Updated: Jul 5, 2020
Following the consultation on taxation of leased plant or machinery (P&M) started on 9th August 2016, the Government has decided to maintain the current system of lease taxation by making legislative changes so that the rules ‘broadly’ continue to work as they do currently post 1st January 2019.
It had been considering a replacement with an accounts based variant but these options appear to have been shelved and it will be interesting to see what, if any, impact this will have on the ongoing review by the Office of Tax Simplification into the replacement of capital allowances more widely with an accounts based system.
Back in the 1970’s, tax based leasing arrangements were an integral part of big ticket plant items such as ships, planes and oil rigs. The accelerated tax benefits such as capital allowances afforded to the lessor were reflected in reduced rentals for lessees. This continued well into the 1990’s but by the 2000’s the government started to introduce additional anti-avoidance legislation, most notably the long funding lease rules in 2006, to tax P&M leases (both finance leases and certain operating leases) by their commercial substance.
Because the concept of operating versus finance lease will be lost for users of International Accounting Standards (IAS) with the requirement to adopt IFRS 16 for periods of account beginning or ending after 1 January 2019, changes are needed to the existing system to ensure it operates as the government intends.
The latest tax lease consultation is largely technical in nature but there are minor potential adjustments included (most notably for short leases) that those interested may wish to look at and respond accordingly.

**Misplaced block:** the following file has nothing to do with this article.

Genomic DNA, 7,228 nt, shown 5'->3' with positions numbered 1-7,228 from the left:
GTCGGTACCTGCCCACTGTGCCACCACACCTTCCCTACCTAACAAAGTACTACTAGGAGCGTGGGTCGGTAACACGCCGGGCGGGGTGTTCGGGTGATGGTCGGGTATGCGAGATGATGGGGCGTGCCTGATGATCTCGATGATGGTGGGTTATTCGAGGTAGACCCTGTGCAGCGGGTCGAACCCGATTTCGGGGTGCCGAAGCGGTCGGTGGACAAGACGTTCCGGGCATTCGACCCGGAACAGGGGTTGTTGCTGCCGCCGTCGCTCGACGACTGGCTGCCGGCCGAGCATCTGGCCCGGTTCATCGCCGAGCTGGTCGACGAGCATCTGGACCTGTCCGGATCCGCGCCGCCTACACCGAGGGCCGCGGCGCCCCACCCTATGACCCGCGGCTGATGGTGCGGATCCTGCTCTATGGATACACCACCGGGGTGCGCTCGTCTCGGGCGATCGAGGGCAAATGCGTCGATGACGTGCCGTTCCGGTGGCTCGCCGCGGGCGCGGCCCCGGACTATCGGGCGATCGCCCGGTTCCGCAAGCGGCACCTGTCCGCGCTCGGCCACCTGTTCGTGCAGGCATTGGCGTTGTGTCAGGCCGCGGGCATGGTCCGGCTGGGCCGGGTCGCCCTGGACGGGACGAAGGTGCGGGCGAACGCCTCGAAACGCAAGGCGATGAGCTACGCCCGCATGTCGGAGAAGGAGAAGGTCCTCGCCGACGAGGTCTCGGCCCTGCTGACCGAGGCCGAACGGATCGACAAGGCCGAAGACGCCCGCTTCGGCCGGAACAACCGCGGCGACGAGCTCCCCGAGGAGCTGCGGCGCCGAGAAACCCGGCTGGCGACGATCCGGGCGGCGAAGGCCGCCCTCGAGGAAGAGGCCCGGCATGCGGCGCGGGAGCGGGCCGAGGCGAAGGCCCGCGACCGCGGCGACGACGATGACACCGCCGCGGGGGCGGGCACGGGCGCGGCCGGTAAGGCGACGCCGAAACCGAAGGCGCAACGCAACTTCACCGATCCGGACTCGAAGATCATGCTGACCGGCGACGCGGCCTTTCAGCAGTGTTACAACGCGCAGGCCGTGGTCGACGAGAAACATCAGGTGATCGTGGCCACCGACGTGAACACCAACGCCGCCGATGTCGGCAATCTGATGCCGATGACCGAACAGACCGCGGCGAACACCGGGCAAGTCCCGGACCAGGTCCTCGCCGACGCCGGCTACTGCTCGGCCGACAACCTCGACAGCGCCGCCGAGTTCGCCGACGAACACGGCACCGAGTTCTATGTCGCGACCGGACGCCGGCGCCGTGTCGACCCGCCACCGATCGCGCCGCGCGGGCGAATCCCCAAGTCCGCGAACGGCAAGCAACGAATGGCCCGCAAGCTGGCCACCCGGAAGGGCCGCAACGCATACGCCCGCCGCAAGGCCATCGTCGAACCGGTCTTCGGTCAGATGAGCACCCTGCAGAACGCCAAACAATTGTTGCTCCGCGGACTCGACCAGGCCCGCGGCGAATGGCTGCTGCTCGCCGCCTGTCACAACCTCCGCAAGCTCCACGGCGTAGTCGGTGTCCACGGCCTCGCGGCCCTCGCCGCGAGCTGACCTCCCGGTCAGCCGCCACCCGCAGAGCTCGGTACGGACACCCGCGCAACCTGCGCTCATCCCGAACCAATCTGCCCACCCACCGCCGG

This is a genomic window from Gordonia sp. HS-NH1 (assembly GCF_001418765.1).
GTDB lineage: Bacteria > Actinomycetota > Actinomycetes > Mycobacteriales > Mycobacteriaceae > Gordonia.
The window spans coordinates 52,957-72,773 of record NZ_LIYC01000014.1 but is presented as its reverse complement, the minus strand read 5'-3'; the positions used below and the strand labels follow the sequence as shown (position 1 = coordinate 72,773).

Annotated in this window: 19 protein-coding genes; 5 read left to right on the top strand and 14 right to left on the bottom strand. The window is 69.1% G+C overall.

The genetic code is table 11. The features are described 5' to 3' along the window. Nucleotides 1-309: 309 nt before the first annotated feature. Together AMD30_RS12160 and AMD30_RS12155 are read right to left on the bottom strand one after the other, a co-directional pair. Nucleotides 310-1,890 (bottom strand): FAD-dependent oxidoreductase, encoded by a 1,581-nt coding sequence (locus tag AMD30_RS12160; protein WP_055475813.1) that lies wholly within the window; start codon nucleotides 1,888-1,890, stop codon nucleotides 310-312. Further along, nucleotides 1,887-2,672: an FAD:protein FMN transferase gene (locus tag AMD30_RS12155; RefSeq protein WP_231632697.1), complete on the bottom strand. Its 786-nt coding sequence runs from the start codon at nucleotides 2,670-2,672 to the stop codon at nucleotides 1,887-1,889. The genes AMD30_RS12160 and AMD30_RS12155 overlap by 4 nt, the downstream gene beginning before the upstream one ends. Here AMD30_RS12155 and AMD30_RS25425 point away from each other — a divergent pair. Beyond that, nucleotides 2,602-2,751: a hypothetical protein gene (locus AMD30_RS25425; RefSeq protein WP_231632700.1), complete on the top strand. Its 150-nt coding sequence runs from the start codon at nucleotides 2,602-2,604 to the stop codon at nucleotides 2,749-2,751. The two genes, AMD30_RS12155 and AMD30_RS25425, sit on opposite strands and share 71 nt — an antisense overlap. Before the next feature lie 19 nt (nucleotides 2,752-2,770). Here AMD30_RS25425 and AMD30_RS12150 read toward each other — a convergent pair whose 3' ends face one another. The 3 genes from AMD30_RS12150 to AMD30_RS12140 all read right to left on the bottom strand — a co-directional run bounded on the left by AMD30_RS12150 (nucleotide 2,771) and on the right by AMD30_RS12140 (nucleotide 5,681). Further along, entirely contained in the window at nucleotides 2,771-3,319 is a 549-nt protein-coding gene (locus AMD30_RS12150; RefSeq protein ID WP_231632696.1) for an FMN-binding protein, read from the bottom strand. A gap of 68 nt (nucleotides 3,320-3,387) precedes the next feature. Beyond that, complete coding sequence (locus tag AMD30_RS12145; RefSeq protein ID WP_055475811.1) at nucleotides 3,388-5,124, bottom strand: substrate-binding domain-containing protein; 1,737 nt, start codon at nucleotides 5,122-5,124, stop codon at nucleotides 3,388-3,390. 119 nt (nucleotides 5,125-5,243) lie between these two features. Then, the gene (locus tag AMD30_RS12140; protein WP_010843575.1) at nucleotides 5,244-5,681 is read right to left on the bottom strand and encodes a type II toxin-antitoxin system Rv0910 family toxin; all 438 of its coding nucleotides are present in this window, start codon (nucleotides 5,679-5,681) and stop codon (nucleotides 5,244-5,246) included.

Another change arising from IFRS 16 is the interaction with the new rules on corporate interest restrictions (CIR) and to reflect this the government published an additional CIR lease consultation at the same time as the above.
Lessees under IFRS 16 will record at the outset a right of use asset and a liability to pay rentals under the lease. Both are valued at commencement of the lease by reference to the present value of the payments under the lease. The right of use asset is depreciated, normally on a straight line basis over the term of the lease. In its profit and loss statement, the lessee will show interest expense on the liability separately from the depreciation charge in respect of the right of use.
It is the interest expense, for affected leases, and its inclusion in the CIR calculations that has driven the need for further consultation and the government is seeking views on the following options:-
Follow the accounting
Keep a distinction between operating leases and finance leases for CIR purposes
Introduce a distinction between funding leases and non-funding leases, to be defined in tax legislation for CIR purposes
The government is also seeking views on the proposed treatment for short-term leases and leases of low-value assets for intra-group leases.
It is worth noting that there are specific exclusions for short leases (<12mths) and low value assets (<$5,000), IFRS 16 treats all leases as on-balance sheet leases.
In addition, certain items are scoped out of IFRS 16. These items include biological assets, leases to explore for minerals or oil, and service concession arrangements within the scope of IFRIC 12 Service Concession Arrangements. Licences of intellectual property that fall within the scope of IFRS 15 Revenue Recognition are also scoped out, as are certain rights held by lessees under licencing agreements within the scope of IAS 38 Intangible Assets for items such as films, recordings, patents and copyrights. For other intangible assets, the lessee has a choice whether or not to apply IFRS 16.
The deadline for responses to both consultations is 28 February 2018. If you would like more details please do not hesitate to get in touch.